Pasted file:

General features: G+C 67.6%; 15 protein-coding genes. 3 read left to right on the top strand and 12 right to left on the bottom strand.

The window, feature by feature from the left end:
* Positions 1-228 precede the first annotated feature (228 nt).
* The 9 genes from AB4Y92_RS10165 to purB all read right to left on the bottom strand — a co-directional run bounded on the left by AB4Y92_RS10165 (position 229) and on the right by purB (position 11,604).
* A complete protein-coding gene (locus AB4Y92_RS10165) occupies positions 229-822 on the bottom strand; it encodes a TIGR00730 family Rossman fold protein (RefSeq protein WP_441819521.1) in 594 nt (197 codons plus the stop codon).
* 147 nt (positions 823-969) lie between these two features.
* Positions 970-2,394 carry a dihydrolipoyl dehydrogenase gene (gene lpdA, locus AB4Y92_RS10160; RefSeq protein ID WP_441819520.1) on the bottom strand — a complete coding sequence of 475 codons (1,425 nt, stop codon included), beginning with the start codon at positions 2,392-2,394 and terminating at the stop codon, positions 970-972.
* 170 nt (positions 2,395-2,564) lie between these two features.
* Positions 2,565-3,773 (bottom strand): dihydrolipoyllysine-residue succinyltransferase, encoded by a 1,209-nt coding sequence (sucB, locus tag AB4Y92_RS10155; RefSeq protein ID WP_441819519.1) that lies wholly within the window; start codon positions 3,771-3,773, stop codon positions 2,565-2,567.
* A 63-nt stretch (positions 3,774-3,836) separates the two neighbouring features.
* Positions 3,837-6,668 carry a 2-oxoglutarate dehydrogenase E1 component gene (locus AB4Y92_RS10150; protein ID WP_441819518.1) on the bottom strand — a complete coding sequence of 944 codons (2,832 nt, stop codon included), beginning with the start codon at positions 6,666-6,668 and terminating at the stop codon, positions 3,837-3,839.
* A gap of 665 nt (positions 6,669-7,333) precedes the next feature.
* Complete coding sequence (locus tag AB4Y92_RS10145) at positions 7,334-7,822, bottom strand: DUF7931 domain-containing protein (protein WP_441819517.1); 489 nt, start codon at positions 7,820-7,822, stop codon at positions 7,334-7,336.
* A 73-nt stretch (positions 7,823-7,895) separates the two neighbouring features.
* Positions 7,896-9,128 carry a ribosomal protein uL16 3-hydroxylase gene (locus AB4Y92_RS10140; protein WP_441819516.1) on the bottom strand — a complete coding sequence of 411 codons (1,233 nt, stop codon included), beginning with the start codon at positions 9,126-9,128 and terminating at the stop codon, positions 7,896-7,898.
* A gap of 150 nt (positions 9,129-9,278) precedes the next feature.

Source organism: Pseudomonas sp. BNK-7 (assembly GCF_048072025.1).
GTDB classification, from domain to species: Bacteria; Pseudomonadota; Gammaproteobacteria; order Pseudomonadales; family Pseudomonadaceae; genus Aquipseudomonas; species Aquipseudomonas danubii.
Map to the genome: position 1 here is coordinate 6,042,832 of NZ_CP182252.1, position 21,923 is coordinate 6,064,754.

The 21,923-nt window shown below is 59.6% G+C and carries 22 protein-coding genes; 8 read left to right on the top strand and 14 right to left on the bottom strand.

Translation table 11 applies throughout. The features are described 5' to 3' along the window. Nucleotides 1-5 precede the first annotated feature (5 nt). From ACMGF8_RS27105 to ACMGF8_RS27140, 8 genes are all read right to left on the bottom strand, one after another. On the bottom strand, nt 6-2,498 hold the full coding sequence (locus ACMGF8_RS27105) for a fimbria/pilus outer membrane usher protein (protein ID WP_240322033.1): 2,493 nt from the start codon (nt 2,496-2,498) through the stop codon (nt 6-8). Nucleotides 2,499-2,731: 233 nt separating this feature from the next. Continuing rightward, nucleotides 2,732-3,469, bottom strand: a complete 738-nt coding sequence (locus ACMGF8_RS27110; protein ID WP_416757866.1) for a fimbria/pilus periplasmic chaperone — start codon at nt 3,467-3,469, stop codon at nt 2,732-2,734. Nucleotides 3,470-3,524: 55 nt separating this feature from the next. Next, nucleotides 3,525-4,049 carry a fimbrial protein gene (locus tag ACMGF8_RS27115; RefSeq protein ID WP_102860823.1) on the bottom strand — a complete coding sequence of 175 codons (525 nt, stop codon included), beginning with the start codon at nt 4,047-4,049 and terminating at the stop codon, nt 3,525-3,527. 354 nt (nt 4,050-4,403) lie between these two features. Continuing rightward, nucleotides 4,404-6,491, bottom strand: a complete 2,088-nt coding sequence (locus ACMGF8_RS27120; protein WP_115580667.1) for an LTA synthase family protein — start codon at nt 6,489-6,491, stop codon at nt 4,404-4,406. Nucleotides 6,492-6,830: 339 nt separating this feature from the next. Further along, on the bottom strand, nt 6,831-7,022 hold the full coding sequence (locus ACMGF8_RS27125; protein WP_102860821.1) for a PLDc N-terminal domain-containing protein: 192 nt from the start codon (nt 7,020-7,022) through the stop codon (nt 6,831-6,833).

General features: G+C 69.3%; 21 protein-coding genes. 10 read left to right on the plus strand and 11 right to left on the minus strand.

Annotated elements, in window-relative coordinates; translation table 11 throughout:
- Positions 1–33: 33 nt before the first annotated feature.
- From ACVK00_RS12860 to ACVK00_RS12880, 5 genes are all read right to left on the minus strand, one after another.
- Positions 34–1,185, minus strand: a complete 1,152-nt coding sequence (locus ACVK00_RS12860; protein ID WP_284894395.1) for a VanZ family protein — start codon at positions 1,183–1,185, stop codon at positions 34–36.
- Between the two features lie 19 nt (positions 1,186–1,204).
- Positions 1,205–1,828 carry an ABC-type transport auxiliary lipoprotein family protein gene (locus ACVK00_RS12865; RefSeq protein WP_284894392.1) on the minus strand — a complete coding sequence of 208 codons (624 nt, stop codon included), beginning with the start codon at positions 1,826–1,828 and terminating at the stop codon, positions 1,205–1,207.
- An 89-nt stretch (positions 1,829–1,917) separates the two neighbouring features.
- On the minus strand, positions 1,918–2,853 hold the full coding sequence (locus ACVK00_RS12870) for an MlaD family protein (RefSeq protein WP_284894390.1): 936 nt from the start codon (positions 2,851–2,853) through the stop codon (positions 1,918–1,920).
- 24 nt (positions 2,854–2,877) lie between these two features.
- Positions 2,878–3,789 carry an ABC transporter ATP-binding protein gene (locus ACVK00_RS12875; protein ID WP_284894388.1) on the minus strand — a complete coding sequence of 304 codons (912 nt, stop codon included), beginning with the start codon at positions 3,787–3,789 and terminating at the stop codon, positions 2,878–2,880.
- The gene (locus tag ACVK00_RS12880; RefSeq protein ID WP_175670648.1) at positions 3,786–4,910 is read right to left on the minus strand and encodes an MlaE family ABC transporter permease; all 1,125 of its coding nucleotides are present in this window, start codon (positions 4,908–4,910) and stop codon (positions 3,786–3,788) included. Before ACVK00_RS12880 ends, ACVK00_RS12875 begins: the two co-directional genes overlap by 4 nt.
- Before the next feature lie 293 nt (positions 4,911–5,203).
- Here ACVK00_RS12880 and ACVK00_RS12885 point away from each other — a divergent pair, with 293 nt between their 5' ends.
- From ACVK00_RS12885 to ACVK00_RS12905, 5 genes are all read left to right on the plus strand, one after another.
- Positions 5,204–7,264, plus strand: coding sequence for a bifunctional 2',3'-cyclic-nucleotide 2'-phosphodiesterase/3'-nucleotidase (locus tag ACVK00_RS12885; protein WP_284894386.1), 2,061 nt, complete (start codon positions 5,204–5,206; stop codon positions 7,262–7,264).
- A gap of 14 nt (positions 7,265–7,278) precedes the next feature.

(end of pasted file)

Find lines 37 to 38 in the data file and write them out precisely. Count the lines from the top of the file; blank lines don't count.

- Positions 5,204–7,264, plus strand: coding sequence for a bifunctional 2',3'-cyclic-nucleotide 2'-phosphodiesterase/3'-nucleotidase (locus tag ACVK00_RS12885; protein WP_284894386.1), 2,061 nt, complete (start codon positions 5,204–5,206; stop codon positions 7,262–7,264).
- A gap of 14 nt (positions 7,265–7,278) precedes the next feature.